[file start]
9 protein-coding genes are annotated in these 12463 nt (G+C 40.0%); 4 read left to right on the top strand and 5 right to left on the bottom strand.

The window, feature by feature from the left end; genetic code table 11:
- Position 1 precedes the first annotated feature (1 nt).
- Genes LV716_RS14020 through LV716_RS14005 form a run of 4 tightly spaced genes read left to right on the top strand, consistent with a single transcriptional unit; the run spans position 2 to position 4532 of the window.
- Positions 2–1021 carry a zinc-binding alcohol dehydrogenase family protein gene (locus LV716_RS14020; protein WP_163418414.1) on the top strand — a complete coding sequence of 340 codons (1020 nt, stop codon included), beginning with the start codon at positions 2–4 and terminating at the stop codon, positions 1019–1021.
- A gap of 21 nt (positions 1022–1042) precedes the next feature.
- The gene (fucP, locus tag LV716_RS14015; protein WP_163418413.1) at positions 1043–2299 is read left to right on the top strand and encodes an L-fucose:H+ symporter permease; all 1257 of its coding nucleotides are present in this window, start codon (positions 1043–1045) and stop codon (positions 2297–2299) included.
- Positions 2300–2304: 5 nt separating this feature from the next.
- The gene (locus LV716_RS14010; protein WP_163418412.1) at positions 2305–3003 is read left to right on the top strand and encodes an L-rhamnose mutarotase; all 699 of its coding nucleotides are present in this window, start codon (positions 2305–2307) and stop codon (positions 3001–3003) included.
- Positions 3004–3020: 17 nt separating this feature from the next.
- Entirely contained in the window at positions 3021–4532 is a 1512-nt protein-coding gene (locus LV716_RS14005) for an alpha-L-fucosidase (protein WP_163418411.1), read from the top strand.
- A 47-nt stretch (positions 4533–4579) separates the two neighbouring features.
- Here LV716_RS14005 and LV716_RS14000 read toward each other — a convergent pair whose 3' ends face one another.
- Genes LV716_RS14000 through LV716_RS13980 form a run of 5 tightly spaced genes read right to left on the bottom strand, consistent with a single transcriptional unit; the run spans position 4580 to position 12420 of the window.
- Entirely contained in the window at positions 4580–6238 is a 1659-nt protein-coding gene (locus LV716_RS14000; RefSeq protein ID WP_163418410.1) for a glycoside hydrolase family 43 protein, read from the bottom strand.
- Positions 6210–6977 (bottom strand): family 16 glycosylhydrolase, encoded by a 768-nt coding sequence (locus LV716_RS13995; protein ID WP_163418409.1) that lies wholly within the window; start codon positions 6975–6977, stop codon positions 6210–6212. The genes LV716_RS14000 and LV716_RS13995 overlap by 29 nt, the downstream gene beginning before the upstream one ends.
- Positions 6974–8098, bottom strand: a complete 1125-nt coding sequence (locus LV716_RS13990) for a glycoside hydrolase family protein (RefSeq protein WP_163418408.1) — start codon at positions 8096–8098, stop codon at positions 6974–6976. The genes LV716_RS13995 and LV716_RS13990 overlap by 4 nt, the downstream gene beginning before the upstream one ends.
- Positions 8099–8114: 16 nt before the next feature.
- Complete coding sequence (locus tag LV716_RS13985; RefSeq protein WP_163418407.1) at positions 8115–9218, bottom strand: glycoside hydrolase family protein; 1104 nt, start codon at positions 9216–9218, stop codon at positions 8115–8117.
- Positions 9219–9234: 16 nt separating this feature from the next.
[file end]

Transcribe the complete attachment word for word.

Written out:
9 protein-coding genes are annotated in these 12463 nt (G+C 40.0%); 4 read left to right on the top strand and 5 right to left on the bottom strand.

The window, feature by feature from the left end; genetic code table 11:
- Position 1 precedes the first annotated feature (1 nt).
- Genes LV716_RS14020 through LV716_RS14005 form a run of 4 tightly spaced genes read left to right on the top strand, consistent with a single transcriptional unit; the run spans position 2 to position 4532 of the window.
- Positions 2–1021 carry a zinc-binding alcohol dehydrogenase family protein gene (locus LV716_RS14020; protein WP_163418414.1) on the top strand — a complete coding sequence of 340 codons (1020 nt, stop codon included), beginning with the start codon at positions 2–4 and terminating at the stop codon, positions 1019–1021.
- A gap of 21 nt (positions 1022–1042) precedes the next feature.
- The gene (fucP, locus tag LV716_RS14015; protein WP_163418413.1) at positions 1043–2299 is read left to right on the top strand and encodes an L-fucose:H+ symporter permease; all 1257 of its coding nucleotides are present in this window, start codon (positions 1043–1045) and stop codon (positions 2297–2299) included.
- Positions 2300–2304: 5 nt separating this feature from the next.
- The gene (locus LV716_RS14010; protein WP_163418412.1) at positions 2305–3003 is read left to right on the top strand and encodes an L-rhamnose mutarotase; all 699 of its coding nucleotides are present in this window, start codon (positions 2305–2307) and stop codon (positions 3001–3003) included.
- Positions 3004–3020: 17 nt separating this feature from the next.
- Entirely contained in the window at positions 3021–4532 is a 1512-nt protein-coding gene (locus LV716_RS14005) for an alpha-L-fucosidase (protein WP_163418411.1), read from the top strand.
- A 47-nt stretch (positions 4533–4579) separates the two neighbouring features.
- Here LV716_RS14005 and LV716_RS14000 read toward each other — a convergent pair whose 3' ends face one another.
- Genes LV716_RS14000 through LV716_RS13980 form a run of 5 tightly spaced genes read right to left on the bottom strand, consistent with a single transcriptional unit; the run spans position 4580 to position 12420 of the window.
- Entirely contained in the window at positions 4580–6238 is a 1659-nt protein-coding gene (locus LV716_RS14000; RefSeq protein ID WP_163418410.1) for a glycoside hydrolase family 43 protein, read from the bottom strand.
- Positions 6210–6977 (bottom strand): family 16 glycosylhydrolase, encoded by a 768-nt coding sequence (locus LV716_RS13995; protein ID WP_163418409.1) that lies wholly within the window; start codon positions 6975–6977, stop codon positions 6210–6212. The genes LV716_RS14000 and LV716_RS13995 overlap by 29 nt, the downstream gene beginning before the upstream one ends.
- Positions 6974–8098, bottom strand: a complete 1125-nt coding sequence (locus LV716_RS13990) for a glycoside hydrolase family protein (RefSeq protein WP_163418408.1) — start codon at positions 8096–8098, stop codon at positions 6974–6976. The genes LV716_RS13995 and LV716_RS13990 overlap by 4 nt, the downstream gene beginning before the upstream one ends.
- Positions 8099–8114: 16 nt before the next feature.
- Complete coding sequence (locus tag LV716_RS13985; RefSeq protein WP_163418407.1) at positions 8115–9218, bottom strand: glycoside hydrolase family protein; 1104 nt, start codon at positions 9216–9218, stop codon at positions 8115–8117.
- Positions 9219–9234: 16 nt separating this feature from the next.